Learning to Compete at a Higher Level: The 5 Mindsets and Skill Sets That Drive Competitive Excellence
Compete. Improve. Compete again.
The willingness or resistance to compete at a higher level always begins at a personal level. Not just as an individual, which of course is true. Learning to compete more, better, and harder requires growing and advancing personally at a deep and difficult level. That’s why competitive excellence is so valuable.
It’s true for individual and team competitive environments. A football program, just like a business, is made up of individual performers competing together as a team to win. Every individual is also a person who leads their own life, with their own dreams, separate from work or sports.
Competitive excellence is hard to teach. It’s also absolutely necessary. When you know what to look for and you’re committed to train, anyone can learn to compete at a higher level.
What Drives Competitive Excellence?
Fear is the most intense, disorienting, and difficult emotion to control. It limits what you see. It changes what you do. It can take control of your body. Your stomach tightens, your heart pounds, your hands shake, your mind races.
Fear wants to paralyze you. Don’t let it. You won’t defeat fear by sitting still.
You can’t get past your fears if you won’t move. If you stay paralyzed, then fear stays in control. You don't actually need to overcome fear itself. You need to overcome the inaction that fear wants to create.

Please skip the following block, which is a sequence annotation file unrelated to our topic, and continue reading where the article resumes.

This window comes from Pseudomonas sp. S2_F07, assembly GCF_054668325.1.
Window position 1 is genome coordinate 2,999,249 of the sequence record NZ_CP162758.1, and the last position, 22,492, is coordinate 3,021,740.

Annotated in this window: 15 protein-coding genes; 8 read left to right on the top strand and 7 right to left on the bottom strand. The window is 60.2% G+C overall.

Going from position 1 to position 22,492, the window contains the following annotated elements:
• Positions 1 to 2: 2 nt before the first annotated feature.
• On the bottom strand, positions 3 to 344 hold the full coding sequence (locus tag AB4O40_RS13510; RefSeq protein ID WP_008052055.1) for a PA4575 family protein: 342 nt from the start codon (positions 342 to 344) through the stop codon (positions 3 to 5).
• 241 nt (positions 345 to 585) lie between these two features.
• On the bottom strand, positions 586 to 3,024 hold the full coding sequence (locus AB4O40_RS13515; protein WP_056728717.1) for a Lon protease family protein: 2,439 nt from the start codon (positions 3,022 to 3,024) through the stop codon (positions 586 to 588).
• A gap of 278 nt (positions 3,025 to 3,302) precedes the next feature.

You can act while you're afraid. You‘ll have to.
Fearless effort is continually moving in the direction of a little less fear exchanged for a little more effort. Don’t try to eliminate fear. Instead, fear . . . less. It’s ok to be afraid. It’s not ok to stay frozen. You can be afraid and still be productive.
Don’t try to live without fear. Fear less and do more.
You’re going to be uncomfortable. No matter what choices you make or what direction you take, there is no painless path. Let’s make that exceptionally clear.
There’s nothing you can do about the presence of discomfort in your life. It’s an awareness mechanism. A signal of something important. Most importantly, discomfort is the building block for growth. What you can do is make your discomfort productive rather than destructive.
You can try to escape discomfort, but that only creates anxiety. When you avoid discomfort you paradoxically create more of it. When you embrace productive discomfort, you trigger more growth, learn more lessons, and build better relationships.
There is no version of you that will exist free from discomfort. There is no future without pain. The sooner you hold tightly to this reality, the stronger you’ll be. You’re going to be uncomfortable.
The question is: what will you be uncomfortable for?
Progress is an imperfect process. It’s full of uncertainty and filled with mistakes.
Commitment to compete for an objective means committing to the imperfect progress of getting there. Movement towards a meaningful and valuable goal doesn’t follow a steady, rising scale of improvement and forward momentum. It’s wins and losses, up and down, fast and slow, advance and retreat.
Detach from any desire for steady, trackable progress as you go.
Never allow yourself to expect perfect or even predictable progress because progress is always imperfect and unpredictable. Don’t wish that things were different than they are. Work with things as they are to make them better.